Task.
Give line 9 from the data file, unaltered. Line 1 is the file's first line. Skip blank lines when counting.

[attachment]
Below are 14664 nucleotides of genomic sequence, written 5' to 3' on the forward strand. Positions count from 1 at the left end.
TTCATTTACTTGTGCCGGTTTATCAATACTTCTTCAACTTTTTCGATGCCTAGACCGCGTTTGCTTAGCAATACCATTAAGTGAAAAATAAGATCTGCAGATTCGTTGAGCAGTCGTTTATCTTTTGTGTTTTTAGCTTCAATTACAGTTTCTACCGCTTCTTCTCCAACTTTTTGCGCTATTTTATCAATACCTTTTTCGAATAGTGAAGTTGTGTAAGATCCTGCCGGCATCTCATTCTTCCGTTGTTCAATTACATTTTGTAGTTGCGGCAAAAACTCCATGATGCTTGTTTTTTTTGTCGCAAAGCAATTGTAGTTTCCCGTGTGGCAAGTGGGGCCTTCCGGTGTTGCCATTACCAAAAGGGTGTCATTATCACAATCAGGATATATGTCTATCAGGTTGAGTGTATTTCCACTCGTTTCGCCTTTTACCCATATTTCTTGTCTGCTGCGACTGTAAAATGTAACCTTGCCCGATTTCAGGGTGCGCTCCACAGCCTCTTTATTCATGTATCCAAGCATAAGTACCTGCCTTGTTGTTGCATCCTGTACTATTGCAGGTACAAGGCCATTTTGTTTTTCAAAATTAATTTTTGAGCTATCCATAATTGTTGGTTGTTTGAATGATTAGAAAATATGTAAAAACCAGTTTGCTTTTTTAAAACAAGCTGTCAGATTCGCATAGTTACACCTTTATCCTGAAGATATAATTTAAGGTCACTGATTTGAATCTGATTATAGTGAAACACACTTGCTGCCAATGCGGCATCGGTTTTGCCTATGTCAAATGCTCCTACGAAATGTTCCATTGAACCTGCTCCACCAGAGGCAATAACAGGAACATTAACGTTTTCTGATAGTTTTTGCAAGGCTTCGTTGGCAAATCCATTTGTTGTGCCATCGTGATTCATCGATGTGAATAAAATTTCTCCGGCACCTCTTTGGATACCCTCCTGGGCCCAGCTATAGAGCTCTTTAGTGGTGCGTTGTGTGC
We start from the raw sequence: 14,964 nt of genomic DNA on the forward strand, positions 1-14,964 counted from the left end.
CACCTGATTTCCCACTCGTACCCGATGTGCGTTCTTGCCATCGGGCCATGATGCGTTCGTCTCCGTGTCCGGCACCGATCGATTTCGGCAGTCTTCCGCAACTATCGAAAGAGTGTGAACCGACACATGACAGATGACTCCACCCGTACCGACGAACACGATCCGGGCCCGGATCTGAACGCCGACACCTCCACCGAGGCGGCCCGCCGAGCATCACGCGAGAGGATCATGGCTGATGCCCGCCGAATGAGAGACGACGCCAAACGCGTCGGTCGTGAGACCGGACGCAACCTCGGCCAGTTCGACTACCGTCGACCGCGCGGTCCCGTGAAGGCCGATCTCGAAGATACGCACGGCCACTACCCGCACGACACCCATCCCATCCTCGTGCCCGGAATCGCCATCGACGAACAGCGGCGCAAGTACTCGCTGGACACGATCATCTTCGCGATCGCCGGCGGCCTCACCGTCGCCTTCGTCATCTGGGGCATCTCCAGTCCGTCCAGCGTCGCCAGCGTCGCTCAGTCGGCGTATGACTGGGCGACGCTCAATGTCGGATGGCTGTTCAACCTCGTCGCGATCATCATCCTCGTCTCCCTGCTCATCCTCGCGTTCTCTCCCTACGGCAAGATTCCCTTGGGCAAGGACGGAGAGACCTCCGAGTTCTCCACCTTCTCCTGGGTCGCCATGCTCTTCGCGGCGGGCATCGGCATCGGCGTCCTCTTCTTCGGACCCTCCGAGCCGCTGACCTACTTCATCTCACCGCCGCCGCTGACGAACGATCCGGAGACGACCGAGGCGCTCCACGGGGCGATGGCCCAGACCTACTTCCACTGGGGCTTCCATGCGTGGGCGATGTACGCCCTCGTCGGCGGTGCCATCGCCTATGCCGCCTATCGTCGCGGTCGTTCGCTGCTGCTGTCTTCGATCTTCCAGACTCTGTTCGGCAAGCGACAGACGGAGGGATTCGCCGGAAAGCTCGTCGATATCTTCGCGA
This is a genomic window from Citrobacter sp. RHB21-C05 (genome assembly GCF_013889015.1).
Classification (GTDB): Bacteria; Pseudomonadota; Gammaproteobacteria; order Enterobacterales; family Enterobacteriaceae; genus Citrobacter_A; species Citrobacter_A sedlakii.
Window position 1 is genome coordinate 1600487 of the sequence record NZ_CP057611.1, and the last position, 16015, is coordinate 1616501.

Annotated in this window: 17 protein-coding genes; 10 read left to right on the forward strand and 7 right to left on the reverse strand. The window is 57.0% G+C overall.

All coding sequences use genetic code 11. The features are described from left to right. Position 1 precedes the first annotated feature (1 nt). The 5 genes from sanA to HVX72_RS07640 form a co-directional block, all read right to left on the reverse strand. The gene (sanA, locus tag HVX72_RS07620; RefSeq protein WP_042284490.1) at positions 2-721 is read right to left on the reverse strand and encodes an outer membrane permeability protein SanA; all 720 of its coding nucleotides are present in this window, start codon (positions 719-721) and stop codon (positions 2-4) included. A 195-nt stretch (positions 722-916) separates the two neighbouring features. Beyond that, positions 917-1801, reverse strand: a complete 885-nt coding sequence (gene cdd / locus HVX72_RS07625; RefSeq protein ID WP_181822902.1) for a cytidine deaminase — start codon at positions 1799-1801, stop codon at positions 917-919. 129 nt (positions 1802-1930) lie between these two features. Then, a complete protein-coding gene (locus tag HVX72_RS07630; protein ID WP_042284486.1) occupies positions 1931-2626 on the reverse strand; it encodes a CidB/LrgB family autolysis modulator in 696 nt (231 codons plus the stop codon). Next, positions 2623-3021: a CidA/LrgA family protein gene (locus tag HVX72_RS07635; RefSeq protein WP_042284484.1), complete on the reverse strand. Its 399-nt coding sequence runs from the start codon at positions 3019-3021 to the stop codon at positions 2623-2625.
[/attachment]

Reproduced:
All coding sequences use genetic code 11. The features are described from left to right. Position 1 precedes the first annotated feature (1 nt). The 5 genes from sanA to HVX72_RS07640 form a co-directional block, all read right to left on the reverse strand. The gene (sanA, locus tag HVX72_RS07620; RefSeq protein WP_042284490.1) at positions 2-721 is read right to left on the reverse strand and encodes an outer membrane permeability protein SanA; all 720 of its coding nucleotides are present in this window, start codon (positions 719-721) and stop codon (positions 2-4) included. A 195-nt stretch (positions 722-916) separates the two neighbouring features. Beyond that, positions 917-1801, reverse strand: a complete 885-nt coding sequence (gene cdd / locus HVX72_RS07625; RefSeq protein ID WP_181822902.1) for a cytidine deaminase — start codon at positions 1799-1801, stop codon at positions 917-919. 129 nt (positions 1802-1930) lie between these two features. Then, a complete protein-coding gene (locus tag HVX72_RS07630; protein ID WP_042284486.1) occupies positions 1931-2626 on the reverse strand; it encodes a CidB/LrgB family autolysis modulator in 696 nt (231 codons plus the stop codon). Next, positions 2623-3021: a CidA/LrgA family protein gene (locus tag HVX72_RS07635; RefSeq protein WP_042284484.1), complete on the reverse strand. Its 399-nt coding sequence runs from the start codon at positions 3019-3021 to the stop codon at positions 2623-2625.